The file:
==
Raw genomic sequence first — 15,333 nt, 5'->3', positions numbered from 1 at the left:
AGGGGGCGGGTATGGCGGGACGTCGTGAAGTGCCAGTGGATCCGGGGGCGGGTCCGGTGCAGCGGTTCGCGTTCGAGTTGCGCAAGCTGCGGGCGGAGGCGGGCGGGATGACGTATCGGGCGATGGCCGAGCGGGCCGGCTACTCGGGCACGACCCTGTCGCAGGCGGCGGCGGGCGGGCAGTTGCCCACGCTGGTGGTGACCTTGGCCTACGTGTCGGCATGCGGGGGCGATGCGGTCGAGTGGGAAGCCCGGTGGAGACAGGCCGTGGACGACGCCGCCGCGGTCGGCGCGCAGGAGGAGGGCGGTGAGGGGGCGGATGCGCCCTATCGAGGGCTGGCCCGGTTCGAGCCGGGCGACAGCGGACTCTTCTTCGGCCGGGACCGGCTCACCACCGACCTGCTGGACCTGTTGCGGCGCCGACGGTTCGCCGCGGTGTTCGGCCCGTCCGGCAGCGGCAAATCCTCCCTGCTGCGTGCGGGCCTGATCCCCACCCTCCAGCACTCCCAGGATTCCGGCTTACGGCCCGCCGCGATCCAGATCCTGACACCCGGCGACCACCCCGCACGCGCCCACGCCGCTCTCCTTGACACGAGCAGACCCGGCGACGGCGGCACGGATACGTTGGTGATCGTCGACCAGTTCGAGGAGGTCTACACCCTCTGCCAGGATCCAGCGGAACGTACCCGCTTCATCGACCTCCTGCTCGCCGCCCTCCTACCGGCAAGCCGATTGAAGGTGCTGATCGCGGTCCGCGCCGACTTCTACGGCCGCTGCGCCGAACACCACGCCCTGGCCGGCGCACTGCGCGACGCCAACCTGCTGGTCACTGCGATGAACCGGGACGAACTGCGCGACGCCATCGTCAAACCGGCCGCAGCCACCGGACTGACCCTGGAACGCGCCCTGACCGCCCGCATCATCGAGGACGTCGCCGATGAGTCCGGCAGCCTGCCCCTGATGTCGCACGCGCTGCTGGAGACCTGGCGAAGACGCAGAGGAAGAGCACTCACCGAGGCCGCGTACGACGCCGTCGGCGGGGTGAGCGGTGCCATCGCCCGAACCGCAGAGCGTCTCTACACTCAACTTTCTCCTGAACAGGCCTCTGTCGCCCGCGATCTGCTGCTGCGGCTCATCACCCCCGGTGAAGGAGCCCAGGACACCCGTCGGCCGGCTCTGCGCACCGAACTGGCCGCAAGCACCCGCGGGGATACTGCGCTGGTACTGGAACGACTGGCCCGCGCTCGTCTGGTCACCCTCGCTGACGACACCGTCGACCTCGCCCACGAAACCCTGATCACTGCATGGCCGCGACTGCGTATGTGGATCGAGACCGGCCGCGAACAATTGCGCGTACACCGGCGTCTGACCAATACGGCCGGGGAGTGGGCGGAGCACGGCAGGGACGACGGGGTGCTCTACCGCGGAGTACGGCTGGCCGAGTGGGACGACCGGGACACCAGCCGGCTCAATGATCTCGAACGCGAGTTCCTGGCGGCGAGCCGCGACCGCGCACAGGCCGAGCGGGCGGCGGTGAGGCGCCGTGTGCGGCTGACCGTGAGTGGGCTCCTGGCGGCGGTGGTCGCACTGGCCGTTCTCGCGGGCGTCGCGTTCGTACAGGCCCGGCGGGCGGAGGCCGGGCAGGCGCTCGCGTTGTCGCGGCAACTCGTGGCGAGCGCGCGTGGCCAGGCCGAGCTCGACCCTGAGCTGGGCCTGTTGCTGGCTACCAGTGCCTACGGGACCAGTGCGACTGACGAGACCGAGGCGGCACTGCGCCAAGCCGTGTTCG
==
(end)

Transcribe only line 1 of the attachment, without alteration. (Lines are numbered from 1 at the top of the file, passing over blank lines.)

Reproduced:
Raw genomic sequence first — 15,333 nt, 5'->3', positions numbered from 1 at the left: